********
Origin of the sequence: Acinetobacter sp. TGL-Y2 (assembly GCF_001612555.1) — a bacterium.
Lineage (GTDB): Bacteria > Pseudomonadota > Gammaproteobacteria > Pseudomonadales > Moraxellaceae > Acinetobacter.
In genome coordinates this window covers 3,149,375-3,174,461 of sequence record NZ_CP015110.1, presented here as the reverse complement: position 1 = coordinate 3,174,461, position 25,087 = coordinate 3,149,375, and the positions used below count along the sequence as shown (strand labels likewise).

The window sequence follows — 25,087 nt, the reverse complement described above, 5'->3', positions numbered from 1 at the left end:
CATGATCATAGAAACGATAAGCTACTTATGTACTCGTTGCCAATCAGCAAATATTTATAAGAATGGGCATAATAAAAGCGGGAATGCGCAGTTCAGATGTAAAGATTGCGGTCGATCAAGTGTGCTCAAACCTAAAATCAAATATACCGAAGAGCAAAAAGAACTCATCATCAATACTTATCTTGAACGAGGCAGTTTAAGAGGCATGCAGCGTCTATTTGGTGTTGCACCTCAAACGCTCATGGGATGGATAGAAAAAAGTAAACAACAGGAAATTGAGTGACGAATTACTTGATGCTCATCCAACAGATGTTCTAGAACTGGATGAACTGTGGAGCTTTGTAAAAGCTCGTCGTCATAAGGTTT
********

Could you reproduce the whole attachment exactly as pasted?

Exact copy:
Origin of the sequence: Acinetobacter sp. TGL-Y2 (assembly GCF_001612555.1) — a bacterium.
Lineage (GTDB): Bacteria > Pseudomonadota > Gammaproteobacteria > Pseudomonadales > Moraxellaceae > Acinetobacter.
In genome coordinates this window covers 3,149,375-3,174,461 of sequence record NZ_CP015110.1, presented here as the reverse complement: position 1 = coordinate 3,174,461, position 25,087 = coordinate 3,149,375, and the positions used below count along the sequence as shown (strand labels likewise).

The window sequence follows — 25,087 nt, the reverse complement described above, 5'->3', positions numbered from 1 at the left end:
CATGATCATAGAAACGATAAGCTACTTATGTACTCGTTGCCAATCAGCAAATATTTATAAGAATGGGCATAATAAAAGCGGGAATGCGCAGTTCAGATGTAAAGATTGCGGTCGATCAAGTGTGCTCAAACCTAAAATCAAATATACCGAAGAGCAAAAAGAACTCATCATCAATACTTATCTTGAACGAGGCAGTTTAAGAGGCATGCAGCGTCTATTTGGTGTTGCACCTCAAACGCTCATGGGATGGATAGAAAAAAGTAAACAACAGGAAATTGAGTGACGAATTACTTGATGCTCATCCAACAGATGTTCTAGAACTGGATGAACTGTGGAGCTTTGTAAAAGCTCGTCGTCATAAGGTTT